Wednesday, May 21, 2008

Important Contacts

Important Contacts (note: we are constantly updating this list - please let us know who we've left out!)

Reynold Monestine
305-884-7529
rym@miamidade.gov
Property Manager
Miami-Dade Transit

Miami-Dade County Transit Complaint/Concern Form

Harpal S. Kapoor - Transit Director
Address: Overtown Transit Village, 701 NW 1st Court, Suite 1700, Miami, FL 33136
Phone: 786-469-5675

Mayor Carlos Alvarez
Stephen P. Clark Center
111 N.W. 1st Street, 29th Floor
Miami, Florida 33128
E-mail: mayor@miamidade.gov

Office of Commissioner Carlos A. Gimenez (District 7)
Downtown Office
Stephen P. Clark Center
111 N.W. 1st Street, Suite 220
Miami, Florida 33128
Phone: 305-375-5680
E-mail

District 7 Office
6330 Manor Lane, Suite 100
South Miami, FL 33143
Phone: 305-669-4003

West Grove Office
Frankie Rolle Center
3750 S. Dixie Highway
Miami, FL 33133
Phone: 305-446-3311

George M. Burgess
County Manager

Stephen P. Clark Center
111 N.W. 1st Street, Suite 2910
Miami, Florida 33128 E-mail:
Manager@miamidade.gov
Phone: (305) 375-5311

3 comments:

hipster librarian said...

Hey guys,

Let me know what you think about the email I wrote to all of the above contacts who have email listed.

Greetings to all people of influence concerned with pedestrian and biker safety on the M-Path:

My name is Martin Rheaume. I am a county of employee; A librarian intern at the South Miami Branch Library, and also, an almost daily bike commuter. I feel fortunate to have a bike path that takes me from my place of employment to my home downtown, but I feel the need to bring to your attention the extremely hazardous conditions that bikers and pedestrians face at every single intersection. Cars turning right on red blow through the crosswalk, completely oblivious to the fact that people may be approaching on foot or on bike. This is a fatality waiting to happen. I have documented the behavior of motorists during one of my recent commutes home. During one trip home I took three pictures of cars either blocking, or blowing through the intersection while I had the the pedestrian right of way signal (the signal can be seen in two out of three photos). This is just during one commute home. If I was as negligent as these drivers, I could have been killed on three different occasions (this does not include the two or three that blew by too fast for me to capture). This is a real problem, and it deserves to be taken seriously. The photos can be viewed here mpath intersection There's no need to download. They can be viewed from your web browser. Just click on them to get the full size image.

Sincerely,

Martin Rheaume

tony said...

Martin,

You've hit the nail on the head. I'm currently working on a (much too lengthy) post addressing what I believe is the most dangerous aspect of the M-Path.

Do me a favor and shoot me an email when you have the opportunity (blazejac@gmail.com).

Cheers,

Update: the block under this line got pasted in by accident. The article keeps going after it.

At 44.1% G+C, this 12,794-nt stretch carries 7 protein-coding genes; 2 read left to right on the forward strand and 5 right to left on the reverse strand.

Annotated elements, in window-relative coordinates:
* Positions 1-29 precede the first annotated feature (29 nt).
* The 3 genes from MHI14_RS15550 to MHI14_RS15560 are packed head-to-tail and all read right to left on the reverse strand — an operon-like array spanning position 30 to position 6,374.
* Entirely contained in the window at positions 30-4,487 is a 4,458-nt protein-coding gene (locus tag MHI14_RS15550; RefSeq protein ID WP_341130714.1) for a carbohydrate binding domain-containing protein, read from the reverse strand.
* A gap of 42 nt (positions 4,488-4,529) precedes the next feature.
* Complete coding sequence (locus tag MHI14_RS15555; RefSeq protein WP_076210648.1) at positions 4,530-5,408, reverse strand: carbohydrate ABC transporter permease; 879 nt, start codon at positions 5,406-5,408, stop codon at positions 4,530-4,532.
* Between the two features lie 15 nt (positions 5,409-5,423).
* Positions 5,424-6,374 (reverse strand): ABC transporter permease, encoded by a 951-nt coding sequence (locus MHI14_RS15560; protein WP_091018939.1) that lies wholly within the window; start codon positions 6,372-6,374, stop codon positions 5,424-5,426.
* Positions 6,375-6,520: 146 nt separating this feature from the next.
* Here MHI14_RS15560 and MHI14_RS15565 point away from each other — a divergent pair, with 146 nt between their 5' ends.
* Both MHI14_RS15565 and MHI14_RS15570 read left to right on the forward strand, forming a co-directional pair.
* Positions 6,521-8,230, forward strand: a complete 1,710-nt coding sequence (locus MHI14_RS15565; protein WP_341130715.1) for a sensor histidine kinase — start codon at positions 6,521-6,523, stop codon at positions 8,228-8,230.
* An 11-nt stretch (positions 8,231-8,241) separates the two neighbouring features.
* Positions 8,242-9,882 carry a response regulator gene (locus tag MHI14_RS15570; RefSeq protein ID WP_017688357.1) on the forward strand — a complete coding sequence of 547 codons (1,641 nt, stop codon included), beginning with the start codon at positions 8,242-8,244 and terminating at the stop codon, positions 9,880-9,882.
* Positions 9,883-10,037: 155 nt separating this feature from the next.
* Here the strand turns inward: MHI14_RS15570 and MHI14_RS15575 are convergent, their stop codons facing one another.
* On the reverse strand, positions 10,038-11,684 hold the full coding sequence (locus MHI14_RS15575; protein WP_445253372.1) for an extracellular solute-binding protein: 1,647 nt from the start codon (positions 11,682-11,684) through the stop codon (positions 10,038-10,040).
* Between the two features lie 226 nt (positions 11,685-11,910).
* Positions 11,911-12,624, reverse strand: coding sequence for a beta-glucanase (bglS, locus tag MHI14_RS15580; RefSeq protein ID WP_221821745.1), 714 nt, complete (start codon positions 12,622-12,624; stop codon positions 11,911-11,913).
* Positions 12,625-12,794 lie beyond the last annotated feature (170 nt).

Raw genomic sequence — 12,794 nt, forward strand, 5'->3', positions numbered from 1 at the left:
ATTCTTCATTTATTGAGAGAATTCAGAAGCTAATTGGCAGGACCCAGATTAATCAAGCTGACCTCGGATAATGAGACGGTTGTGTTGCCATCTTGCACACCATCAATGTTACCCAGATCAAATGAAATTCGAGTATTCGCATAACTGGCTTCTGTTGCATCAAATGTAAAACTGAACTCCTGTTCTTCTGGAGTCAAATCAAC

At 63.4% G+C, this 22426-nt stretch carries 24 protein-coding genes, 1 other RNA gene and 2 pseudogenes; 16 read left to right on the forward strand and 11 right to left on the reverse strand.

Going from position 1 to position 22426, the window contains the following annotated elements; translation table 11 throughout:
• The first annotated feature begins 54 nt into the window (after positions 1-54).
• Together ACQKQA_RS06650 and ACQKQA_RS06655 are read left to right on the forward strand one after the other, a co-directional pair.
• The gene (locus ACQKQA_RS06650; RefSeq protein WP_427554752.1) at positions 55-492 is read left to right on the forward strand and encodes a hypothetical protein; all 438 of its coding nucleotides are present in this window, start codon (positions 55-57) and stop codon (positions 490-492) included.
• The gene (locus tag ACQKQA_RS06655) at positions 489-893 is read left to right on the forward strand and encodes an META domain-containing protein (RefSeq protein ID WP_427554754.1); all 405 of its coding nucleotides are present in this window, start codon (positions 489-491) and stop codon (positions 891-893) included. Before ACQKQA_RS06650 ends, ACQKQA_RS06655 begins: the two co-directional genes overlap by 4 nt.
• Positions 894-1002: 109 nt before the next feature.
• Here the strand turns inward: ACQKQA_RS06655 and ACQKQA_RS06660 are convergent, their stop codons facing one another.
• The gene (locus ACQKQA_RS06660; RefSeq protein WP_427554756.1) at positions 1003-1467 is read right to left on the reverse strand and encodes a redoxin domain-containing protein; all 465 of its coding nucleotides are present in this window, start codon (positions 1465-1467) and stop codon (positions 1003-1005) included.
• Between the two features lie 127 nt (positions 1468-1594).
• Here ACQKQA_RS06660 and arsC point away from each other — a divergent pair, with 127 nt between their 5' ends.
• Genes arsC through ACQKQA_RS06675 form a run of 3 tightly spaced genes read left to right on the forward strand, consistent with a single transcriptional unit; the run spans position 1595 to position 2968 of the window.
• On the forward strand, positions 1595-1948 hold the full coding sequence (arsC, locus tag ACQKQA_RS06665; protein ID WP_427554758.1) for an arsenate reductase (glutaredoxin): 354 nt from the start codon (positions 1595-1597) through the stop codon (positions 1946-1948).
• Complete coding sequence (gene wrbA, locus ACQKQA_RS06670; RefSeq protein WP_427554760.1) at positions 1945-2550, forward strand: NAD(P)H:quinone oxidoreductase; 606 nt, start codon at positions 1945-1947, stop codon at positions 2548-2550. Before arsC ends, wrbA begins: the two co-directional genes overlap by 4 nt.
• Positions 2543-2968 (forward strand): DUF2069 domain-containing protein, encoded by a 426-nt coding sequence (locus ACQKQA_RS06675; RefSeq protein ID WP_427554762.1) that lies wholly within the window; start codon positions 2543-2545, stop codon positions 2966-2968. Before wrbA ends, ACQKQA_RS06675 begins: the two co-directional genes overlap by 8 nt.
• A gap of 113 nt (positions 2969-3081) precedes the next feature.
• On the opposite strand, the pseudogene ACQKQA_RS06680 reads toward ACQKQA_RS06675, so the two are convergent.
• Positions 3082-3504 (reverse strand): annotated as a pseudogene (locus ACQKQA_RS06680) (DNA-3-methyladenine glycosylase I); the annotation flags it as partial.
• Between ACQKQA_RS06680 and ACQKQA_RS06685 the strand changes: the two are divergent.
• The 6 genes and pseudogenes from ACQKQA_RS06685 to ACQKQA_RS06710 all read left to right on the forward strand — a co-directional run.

tony

hipster librarian said...

email correspondence with
Mr.Glenn A. LeBlanc
Manager, Signage & Information Services
-------------------------
Good afternoon, Mr. Rheaume:

I received a copy of your email concerning dangerous M-Path intersections, and wanted to contact you to obtain further information with the hope of quickly resolving this serious issue.

Can you recall whether there are any Public Works type bicycle or pedestrian (yellow) warning signs facing the oncoming traffic at these M-Path intersections? If so, do you recall whether any of the signs may be missing?

I will have someone quickly assess from field inspections if there are missing signs, such as the ones described above. Once this inspection is completed and the findings are compiles, MDT will contact the appropriate division in Public Works for replacement signs.

Miami-Dade Transit will also assess whether it is warranted to place additional warning signs on the actual M-Path itself just before the street/roadway intersections, which display sign text such as "Watch out for oncoming traffic". These additional signs would only be added depending on the visibility of bicyclists using the M-Path, at those specific intersections, though.

Please advise. Thank you.

Glenn A. LeBlanc
Manager, Signage & Information Services
Miami-Dade Transit Marketing Division
701 NW 1st Court, 16th floor
Miami, Florida 33136
Phone: 786-469-5364; Fax: 786-469-5590
glb@miamidade.gov



---------------------------------
Mr. LeBlanc,

Thank you for taking the time to respond to my email. Yesterday I had an opportunity take the mpath home from work. I made a point to check the status of the signs. For the most part the intersections from the perspective of the drivers are well signed. Most of the intersections either have the classic yellow pedestrian sign, or a more verbose white sign telling them not to block the crosswalk, or they will receive a $500 fine and/or up to 12 points. Unfortunately, I don't think there is any enforcement of this violation.

On the mpath side, the signage is less consistent and slightly confusing. At some, but not all the intersections. There is signage telling bikers and pedestrians that the mpath ends. After the intersection There is another sign saying that the mpath begins. These signs are considered a joke amongst those who take the mpath. Although, they do reflect the current state of reality: When we cross the streets we are on our own.

m.rheaume